403(b)

What has the Average American Saved for Retirement?

It’s the question we all wonder about, but not very many of us will come out and ask. A 2019 analysis of more than 30 million retirement accounts by Fidelity Investments found that the average balance in corporate sponsored 401(k) plans at the end of 2018 was $95,600. When it came to traditional, Roth and rollover IRAs, the number was $98,400, reports Investopedia in a recent article titled “What Is the Size of the Average Retirement Nest Egg?” A look at 403(b) and other defined contribution retirement plans in the non-profit sector found that it was $78,7000. These numbers were down between 7.8%-8% from the same quarter of the prior year. Blame the stock market for that.

Averages like this only indicate a few things. Younger workers, for example, tend to have less in their retirement accounts than older workers. Their salaries are smaller, and they haven’t had decades to accumulate tax deferred income in their accounts. However, that gap is wide.

A June 2018 report from the Transamerica Center for Retirement Studies looked at a nationally representative sample of more than 6,000 workers and broke out retirement savings by generation. The boomer members had estimated median retirement savings of $164,000 in 2017, while Gen Xers had $72,000 and millennials had $37,000.

Aside from age, the big factors in retirement savings success seem to be education and income. People with higher income put more money into their retirement accounts. The Transamerica study shows that households with incomes of under $50,000 had estimated median retirement savings of $11,000. Households with incomes between $50,000 and $99,999 had median savings of $61,000 and those with incomes of $100,000 or more had $215,000.

The higher the level of education, the more money people have set aside for retirement.

Therefore, if you’re wondering how your nest egg compares to the average nest egg, the first thing you’ll want to do is decide to whom you want to compare yourself and your nest egg. You can compare yourself to the U.S. population in general, or to people who are more like you in education, age and income.

Here’s an unnerving thought: no matter if your nest egg is way above your peer group, that doesn’t mean it will be enough when retirement rolls around. Everyone’s situation is different, and life hands us unexpected surprises.

One way to prepare is to have an estate plan. If you don’t already have an estate plan, which includes a will, power of attorney, health care power of attorney, possibly trusts and other strategic tools for tax planning and wealth transfer, make an appointment with an estate planning attorney.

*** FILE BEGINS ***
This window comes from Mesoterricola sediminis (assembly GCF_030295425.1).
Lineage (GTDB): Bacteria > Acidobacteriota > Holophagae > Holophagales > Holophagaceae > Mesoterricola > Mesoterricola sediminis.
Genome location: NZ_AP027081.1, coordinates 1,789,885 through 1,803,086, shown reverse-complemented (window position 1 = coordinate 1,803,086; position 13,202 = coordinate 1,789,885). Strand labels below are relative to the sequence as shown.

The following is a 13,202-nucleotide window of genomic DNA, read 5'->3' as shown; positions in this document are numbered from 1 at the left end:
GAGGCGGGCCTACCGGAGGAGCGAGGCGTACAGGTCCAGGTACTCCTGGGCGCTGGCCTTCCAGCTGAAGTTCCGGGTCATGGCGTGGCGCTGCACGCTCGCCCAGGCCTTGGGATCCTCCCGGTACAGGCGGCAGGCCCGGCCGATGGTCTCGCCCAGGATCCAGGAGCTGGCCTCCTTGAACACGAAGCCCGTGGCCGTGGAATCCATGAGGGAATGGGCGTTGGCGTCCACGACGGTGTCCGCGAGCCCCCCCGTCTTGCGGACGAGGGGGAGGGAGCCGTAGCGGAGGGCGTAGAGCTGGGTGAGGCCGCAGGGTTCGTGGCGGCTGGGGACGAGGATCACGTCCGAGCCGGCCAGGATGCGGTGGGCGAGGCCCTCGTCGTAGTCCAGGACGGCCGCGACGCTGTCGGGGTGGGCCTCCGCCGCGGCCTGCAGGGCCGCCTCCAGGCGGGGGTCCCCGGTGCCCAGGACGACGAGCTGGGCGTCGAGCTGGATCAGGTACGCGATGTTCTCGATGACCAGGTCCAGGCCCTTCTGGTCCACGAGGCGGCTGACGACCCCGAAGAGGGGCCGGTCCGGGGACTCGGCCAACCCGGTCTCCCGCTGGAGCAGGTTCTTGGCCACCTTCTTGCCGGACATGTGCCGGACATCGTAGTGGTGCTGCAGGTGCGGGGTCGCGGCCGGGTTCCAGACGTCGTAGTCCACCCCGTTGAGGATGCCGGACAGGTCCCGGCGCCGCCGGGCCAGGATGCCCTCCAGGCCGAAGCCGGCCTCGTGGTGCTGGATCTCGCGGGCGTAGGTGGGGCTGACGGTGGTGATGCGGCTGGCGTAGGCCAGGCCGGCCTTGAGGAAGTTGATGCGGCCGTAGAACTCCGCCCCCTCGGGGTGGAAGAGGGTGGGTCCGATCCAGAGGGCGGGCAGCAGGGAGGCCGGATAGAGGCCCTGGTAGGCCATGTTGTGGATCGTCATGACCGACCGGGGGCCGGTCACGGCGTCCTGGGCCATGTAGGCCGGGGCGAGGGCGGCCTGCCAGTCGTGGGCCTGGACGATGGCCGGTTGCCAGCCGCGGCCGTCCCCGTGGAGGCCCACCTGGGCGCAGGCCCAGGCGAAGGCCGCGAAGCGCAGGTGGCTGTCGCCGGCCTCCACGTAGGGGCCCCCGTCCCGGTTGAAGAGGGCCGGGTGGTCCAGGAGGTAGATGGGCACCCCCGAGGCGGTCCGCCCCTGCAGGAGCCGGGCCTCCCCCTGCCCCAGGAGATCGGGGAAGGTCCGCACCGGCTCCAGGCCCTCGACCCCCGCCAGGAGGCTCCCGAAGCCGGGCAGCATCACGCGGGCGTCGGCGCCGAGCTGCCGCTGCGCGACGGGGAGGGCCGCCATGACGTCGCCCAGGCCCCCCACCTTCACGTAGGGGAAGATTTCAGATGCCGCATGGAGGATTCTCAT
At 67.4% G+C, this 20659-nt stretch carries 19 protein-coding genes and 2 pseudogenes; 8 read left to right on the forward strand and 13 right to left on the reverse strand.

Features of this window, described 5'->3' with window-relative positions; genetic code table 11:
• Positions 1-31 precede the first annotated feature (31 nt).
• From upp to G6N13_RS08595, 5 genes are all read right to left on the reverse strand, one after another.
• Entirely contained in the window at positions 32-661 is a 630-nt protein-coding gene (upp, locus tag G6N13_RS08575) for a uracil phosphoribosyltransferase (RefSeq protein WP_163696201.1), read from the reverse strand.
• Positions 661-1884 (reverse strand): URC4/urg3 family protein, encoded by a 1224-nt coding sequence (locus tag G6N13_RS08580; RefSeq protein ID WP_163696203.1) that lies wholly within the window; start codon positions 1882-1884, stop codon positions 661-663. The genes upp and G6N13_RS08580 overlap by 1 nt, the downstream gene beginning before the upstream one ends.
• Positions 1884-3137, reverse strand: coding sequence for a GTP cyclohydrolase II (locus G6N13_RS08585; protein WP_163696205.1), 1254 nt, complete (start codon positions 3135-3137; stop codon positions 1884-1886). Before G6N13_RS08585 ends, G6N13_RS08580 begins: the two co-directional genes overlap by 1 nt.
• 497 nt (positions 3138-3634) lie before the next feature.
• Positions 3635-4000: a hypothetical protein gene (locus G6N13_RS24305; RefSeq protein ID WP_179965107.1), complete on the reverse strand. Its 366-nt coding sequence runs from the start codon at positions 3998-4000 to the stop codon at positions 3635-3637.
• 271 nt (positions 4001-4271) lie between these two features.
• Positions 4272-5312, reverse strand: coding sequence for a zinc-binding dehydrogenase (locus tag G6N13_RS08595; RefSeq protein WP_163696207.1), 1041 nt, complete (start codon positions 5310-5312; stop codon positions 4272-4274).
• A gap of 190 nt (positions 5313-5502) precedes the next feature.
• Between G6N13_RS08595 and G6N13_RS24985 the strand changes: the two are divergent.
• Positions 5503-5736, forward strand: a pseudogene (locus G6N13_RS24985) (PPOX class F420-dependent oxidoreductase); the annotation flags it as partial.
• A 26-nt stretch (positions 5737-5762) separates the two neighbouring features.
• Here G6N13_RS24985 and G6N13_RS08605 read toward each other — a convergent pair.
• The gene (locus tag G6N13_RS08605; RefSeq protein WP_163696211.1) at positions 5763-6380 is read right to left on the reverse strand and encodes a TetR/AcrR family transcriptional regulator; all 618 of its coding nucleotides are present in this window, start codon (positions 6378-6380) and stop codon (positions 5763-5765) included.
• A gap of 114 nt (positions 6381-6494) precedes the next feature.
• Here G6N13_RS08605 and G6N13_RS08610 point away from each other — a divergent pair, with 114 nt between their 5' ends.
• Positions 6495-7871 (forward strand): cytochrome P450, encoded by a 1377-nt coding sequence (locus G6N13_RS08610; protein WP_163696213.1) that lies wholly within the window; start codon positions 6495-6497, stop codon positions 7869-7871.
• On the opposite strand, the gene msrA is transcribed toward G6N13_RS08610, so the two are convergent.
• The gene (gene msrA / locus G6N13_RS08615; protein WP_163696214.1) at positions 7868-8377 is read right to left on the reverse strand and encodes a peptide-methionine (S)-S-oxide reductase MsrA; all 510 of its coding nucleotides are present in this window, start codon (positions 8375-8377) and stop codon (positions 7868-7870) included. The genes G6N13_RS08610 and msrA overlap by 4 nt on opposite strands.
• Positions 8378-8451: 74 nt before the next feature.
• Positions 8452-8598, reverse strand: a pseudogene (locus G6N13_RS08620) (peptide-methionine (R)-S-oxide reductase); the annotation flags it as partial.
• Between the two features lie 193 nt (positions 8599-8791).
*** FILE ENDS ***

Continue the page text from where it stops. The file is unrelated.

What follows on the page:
Reference: Investopedia (Sep. 24, 2019) “What Is the Size of the Average Retirement Nest Egg?”

Will the RMD Age Be Raised by New Legislation?

RMD Age
The new retirement bill may boost the RMD age to 75.

Senator Ben Cardin and Rob Portman’s Retirement Security and Savings Act of 2019 overlaps with some provisions in the Retirement Enhancement and Savings Act (RESA) of 2019. That bill was introduced on April 1, but RESA only raised the RMD age to 72.

Think Advisor reports in the article “New Retirement Bill Would Boost RMD Age to 75” that the RESA bill, which was introduced by Senate Finance Committee Chairman Chuck Grassley, R-Iowa, and ranking member Ron Wyden, D-Ore., is similar to H.R. 1994, the Setting Every Community Up for Retirement Enhancement (SECURE) Act of 2019. The latter bill is expected to get a vote on the House floor very soon.

The Portman-Cardin bill phases in the RMD age increase over several years. The bill would also update mortality tables to reflect longer life expectancies.

The bill would also broaden the ability of employer-sponsored 403(b) plans to offer collective investment trusts (CITs). A CIT is a mutual fund-like vehicle used in some 401(k)s and pension plans that can help plan sponsors save on expenses.

The Insured Retirement Institute, a lobbying group for the annuity industry, added its support for the bill.

“Section 117 [of the bill] would level the playing field, by providing insurance products with the same exemptions as CITs,” the group said in a letter to senators, sparking “a robust and competitive marketplace which is vital to ensure Americans have access to the appropriate savings option for their financial situation.”

The bill would also let those with Roth accounts in 457(b), 401(k), 401(a), and 403(b) plans roll Roth IRA assets into these plans. It would also allow 457(b), 401(a), 401(k) and 403(b) plan participants to make qualifying charitable distributions. Right now they are only allowed from IRAs.

Reference: Think Advisor (May 14, 2019) “New Retirement Bill Would Boost RMD Age to 75”

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